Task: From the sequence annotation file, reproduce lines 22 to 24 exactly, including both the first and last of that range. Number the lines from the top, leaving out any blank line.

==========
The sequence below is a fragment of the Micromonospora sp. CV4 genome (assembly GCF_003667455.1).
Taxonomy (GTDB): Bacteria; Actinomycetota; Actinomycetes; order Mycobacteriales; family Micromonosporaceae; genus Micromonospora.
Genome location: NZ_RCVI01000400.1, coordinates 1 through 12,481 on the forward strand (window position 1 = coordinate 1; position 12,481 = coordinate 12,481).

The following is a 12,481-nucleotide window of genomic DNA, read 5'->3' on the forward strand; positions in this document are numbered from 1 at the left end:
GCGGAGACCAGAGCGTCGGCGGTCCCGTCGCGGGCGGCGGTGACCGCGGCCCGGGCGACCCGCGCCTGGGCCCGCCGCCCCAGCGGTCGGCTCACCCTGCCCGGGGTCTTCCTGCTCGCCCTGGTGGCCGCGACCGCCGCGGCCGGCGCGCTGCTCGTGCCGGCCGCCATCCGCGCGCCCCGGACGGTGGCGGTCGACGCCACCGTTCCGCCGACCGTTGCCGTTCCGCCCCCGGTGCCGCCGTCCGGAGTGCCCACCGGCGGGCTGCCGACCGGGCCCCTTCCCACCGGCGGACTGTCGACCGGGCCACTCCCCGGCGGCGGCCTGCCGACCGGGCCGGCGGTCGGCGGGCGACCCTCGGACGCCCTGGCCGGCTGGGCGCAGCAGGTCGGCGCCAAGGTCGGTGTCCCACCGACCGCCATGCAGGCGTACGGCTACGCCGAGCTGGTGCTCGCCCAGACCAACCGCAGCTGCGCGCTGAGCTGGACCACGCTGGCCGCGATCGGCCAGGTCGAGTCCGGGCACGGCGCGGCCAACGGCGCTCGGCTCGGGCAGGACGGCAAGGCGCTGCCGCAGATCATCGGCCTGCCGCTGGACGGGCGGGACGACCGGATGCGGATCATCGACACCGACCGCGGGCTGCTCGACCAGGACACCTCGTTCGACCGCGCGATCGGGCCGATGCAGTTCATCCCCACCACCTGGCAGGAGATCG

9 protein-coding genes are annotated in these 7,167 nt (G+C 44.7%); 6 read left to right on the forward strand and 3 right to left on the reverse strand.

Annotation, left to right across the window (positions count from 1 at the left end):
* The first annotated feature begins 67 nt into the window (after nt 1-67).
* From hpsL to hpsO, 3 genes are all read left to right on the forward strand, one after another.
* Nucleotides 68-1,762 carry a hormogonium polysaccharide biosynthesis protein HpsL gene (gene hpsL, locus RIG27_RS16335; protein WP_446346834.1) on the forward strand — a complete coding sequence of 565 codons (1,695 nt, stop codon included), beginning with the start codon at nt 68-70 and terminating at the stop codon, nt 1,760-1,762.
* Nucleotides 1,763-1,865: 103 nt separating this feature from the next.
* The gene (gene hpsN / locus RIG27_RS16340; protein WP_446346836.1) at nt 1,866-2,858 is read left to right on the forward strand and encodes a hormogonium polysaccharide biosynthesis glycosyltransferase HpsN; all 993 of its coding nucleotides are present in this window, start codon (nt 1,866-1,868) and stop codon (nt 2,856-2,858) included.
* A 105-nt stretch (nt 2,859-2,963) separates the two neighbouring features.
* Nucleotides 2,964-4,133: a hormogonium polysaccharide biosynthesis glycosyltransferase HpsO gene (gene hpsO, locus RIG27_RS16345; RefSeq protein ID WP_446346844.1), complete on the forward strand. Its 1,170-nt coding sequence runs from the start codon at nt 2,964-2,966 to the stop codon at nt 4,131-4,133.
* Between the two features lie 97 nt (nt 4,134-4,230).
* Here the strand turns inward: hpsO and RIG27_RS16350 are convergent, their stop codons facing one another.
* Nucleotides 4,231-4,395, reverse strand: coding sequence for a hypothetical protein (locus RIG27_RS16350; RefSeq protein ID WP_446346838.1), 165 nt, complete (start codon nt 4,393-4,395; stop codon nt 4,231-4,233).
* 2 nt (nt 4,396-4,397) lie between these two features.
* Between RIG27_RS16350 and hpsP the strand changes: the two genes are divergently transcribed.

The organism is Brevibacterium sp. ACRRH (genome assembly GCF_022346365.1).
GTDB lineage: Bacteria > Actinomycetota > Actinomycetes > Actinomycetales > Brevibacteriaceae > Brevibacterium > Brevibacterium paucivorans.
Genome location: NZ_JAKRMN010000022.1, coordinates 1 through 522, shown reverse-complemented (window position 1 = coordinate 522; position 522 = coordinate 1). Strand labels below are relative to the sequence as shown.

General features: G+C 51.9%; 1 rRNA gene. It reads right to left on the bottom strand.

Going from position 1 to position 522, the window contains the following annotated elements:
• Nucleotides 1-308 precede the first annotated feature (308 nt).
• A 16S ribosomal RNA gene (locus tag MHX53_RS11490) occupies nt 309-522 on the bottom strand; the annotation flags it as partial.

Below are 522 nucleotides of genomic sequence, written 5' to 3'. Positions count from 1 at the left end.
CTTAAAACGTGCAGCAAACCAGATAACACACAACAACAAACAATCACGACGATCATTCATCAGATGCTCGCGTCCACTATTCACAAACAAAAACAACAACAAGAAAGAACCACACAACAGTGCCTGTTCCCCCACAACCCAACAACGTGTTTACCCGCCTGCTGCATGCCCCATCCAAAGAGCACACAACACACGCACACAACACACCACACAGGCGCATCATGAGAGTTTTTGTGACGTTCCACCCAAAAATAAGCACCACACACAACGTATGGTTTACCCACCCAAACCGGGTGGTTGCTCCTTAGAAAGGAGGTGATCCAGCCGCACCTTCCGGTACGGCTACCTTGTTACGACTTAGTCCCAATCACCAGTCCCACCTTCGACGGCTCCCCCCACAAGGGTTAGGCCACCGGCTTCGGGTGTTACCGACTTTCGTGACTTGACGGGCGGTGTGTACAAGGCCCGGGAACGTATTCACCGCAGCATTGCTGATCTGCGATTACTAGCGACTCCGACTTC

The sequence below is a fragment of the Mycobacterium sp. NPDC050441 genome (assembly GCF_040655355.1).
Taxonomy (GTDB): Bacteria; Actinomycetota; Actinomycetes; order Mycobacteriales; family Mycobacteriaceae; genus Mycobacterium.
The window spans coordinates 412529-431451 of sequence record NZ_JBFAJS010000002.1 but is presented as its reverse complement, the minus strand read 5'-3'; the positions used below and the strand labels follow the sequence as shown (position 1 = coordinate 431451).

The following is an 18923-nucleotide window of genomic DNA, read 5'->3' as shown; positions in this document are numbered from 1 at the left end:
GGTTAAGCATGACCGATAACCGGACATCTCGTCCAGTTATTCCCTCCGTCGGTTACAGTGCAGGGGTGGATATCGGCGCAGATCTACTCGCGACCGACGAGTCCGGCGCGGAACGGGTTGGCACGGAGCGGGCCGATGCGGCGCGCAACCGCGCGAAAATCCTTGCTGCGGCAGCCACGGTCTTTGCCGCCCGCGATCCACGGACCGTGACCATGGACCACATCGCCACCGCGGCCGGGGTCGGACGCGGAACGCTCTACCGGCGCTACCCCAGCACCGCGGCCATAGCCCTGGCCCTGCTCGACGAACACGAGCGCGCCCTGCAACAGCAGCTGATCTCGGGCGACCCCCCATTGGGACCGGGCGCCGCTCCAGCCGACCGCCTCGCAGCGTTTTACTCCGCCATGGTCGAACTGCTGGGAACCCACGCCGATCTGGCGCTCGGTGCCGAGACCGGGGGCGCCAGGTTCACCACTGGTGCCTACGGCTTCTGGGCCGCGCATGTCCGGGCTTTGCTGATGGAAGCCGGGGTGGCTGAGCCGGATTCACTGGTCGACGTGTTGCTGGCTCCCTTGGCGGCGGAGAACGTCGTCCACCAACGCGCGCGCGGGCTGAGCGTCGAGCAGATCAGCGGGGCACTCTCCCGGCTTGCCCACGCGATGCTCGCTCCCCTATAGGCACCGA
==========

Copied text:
Genome location: NZ_JAKRMN010000022.1, coordinates 1 through 522, shown reverse-complemented (window position 1 = coordinate 522; position 522 = coordinate 1). Strand labels below are relative to the sequence as shown.

General features: G+C 51.9%; 1 rRNA gene. It reads right to left on the bottom strand.

Going from position 1 to position 522, the window contains the following annotated elements: